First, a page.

The Swedish Academy that decides the Nobel Prize for Literature has said it will not make the award this year because of a sexual misconduct scandal that has caused turmoil in its ranks and led to a string of board members stepping down.
The prize, one of the world’s most prestigious cultural honours, is awarded in early October and a postponement or cancellation has not occurred in decades.
But the usually secretive Academy acknowledged it needed time to restore public trust after allegations against the husband of one of its members and the admission that the names of some prize-winners had been leaked.
The Academy, composed of Sweden’s literary elite, said it aimed to award two prizes in 2019, including the 2018 one.
“We find it necessary to commit time to recovering public confidence in the Academy before the next laureate can be announced,” Anders Olsson, interim permanent secretary of the Academy, said.
The turmoil caused by sexual allegations against the husband of one of the board members is unprecedented for the Academy, a revered institution established by King Gustav III in 1786 and still under royal patronage.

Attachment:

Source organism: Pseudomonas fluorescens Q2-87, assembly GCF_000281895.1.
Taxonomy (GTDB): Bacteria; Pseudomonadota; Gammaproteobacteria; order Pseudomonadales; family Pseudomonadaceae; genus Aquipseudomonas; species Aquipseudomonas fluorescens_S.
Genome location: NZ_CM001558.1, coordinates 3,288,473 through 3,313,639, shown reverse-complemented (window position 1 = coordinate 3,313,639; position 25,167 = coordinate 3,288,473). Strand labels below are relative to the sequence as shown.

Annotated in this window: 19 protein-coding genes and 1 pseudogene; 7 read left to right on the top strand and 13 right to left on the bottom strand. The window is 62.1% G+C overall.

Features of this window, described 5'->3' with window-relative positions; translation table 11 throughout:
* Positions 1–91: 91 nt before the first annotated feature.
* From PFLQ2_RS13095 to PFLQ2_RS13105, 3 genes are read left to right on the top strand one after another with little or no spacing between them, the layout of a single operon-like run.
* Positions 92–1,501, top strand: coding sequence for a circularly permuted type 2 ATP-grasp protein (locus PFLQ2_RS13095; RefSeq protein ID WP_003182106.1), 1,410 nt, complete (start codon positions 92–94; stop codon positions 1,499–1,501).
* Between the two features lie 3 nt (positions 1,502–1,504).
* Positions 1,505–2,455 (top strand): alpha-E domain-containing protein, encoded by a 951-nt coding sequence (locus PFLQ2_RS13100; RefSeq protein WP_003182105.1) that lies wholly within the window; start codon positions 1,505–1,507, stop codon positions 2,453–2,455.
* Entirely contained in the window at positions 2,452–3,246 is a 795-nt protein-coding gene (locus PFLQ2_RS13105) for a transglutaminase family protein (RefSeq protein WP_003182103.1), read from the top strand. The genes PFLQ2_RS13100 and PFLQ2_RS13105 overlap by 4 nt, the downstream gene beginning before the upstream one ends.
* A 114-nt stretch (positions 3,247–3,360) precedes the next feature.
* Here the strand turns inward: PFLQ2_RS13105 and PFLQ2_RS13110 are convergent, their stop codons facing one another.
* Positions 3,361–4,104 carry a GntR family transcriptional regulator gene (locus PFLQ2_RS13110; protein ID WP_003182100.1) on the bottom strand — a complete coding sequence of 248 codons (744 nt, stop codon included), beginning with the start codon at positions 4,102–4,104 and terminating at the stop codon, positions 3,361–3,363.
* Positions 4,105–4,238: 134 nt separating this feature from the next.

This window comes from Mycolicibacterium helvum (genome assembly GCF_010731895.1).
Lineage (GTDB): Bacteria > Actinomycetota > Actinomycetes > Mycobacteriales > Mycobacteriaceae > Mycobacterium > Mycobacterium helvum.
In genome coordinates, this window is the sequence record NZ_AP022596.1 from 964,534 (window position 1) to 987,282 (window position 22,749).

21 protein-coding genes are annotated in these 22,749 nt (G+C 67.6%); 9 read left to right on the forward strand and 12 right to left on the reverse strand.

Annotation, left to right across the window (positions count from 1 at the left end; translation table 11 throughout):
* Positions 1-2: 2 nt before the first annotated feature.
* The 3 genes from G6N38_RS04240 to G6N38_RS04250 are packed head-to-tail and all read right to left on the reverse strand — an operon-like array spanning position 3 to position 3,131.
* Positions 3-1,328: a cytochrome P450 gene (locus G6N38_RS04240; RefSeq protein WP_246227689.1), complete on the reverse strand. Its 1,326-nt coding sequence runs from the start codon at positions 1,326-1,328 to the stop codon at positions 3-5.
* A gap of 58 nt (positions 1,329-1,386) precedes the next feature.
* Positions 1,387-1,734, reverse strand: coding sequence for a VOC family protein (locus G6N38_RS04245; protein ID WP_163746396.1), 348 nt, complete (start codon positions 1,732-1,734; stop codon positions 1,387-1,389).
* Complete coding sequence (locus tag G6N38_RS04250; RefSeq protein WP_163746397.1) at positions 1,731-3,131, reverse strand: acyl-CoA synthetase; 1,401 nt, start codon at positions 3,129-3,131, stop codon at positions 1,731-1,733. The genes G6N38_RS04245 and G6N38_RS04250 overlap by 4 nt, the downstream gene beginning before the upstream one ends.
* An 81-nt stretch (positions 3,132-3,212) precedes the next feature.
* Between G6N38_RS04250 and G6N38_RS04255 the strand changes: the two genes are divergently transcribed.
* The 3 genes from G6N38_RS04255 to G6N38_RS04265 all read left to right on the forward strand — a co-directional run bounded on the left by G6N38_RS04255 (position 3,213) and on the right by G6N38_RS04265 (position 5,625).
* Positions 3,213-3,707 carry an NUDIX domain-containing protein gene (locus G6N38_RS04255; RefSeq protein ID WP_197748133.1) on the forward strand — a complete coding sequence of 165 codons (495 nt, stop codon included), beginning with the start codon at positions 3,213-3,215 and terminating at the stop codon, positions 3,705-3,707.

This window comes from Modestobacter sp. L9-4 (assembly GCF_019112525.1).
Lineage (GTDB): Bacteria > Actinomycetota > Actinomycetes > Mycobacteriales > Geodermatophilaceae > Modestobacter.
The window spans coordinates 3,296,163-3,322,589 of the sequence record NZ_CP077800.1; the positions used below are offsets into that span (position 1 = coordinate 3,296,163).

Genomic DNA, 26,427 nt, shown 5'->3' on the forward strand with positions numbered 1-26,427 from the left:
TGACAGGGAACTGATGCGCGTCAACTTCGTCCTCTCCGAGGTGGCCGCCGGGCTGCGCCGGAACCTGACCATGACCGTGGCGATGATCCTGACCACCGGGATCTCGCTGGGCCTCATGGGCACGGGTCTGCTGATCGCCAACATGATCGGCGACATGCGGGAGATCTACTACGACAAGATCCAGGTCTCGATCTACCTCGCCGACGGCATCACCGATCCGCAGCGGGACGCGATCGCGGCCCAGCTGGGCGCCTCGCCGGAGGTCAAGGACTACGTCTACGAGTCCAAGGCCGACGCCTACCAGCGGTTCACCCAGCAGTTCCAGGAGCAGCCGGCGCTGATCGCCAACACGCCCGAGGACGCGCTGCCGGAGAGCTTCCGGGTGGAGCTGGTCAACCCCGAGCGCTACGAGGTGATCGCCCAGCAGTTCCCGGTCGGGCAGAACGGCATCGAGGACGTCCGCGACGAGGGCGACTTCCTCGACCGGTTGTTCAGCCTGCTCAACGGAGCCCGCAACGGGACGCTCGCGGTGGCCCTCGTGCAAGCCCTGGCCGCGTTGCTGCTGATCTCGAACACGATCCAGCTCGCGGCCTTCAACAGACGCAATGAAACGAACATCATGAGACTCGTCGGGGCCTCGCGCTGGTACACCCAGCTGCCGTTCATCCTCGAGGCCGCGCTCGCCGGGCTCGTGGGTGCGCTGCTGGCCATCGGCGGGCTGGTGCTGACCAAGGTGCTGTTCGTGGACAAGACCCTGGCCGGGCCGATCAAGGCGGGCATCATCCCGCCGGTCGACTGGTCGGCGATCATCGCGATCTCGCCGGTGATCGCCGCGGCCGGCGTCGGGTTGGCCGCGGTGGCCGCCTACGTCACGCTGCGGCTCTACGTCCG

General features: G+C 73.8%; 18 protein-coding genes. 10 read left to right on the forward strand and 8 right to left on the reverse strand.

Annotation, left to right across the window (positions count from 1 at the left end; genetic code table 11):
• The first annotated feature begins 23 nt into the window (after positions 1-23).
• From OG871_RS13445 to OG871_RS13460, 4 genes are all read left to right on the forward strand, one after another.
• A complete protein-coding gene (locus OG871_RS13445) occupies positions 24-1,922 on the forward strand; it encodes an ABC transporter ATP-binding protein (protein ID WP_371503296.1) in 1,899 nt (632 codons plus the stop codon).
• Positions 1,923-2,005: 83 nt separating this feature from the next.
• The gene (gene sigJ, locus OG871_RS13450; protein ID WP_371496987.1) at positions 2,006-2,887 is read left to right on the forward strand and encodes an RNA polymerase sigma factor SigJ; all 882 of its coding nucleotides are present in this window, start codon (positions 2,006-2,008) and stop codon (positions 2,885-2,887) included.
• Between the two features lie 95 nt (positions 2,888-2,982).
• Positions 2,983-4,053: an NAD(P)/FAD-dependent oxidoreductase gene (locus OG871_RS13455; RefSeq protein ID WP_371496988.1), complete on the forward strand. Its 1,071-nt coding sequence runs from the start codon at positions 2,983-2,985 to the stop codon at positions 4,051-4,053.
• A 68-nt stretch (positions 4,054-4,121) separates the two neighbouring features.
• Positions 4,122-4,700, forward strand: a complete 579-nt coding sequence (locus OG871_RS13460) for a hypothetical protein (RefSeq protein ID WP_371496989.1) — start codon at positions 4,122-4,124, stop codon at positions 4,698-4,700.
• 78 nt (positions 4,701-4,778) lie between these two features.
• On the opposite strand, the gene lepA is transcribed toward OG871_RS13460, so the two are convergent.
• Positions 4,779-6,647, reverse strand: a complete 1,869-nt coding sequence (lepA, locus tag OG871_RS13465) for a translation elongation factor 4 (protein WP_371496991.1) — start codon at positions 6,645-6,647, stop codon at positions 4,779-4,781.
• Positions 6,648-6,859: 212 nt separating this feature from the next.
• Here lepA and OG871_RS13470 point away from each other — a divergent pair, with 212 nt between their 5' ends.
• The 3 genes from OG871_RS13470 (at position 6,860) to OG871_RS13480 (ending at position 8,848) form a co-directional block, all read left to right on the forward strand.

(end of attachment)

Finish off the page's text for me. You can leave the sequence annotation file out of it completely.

The Academy found itself at the centre of attention after allegations of sexual harassment and assault were made by 18 women against photographer and cultural figure Jean-Claude Arnault, who is married to Academy member and author Katarina Frostenson. He denies the allegations. The Academy provided financial support for a cultural club run by the couple.
Three members of the Academy’s board resigned because of dissatisfaction over the way a probe into the allegations was conducted. The Academy’s head and Ms Frostenson also subsequently stepped down, followed by a sixth member last week.
The Academy also disclosed that an investigation had shown that the names of some prize winners – the subject of lively betting – had been leaked.
Mr Arnault denies all allegations, regarding both sexual misconduct and leaking the names of laureates, his lawyer said. State prosecutors opened an investigation into the sexual misconduct allegations, but said in March the probe into assaults alleged to have been committed between March 2013 and April 2015 had been dropped due to a lack of evidence and the statute of limitations having passed for some of the incidents.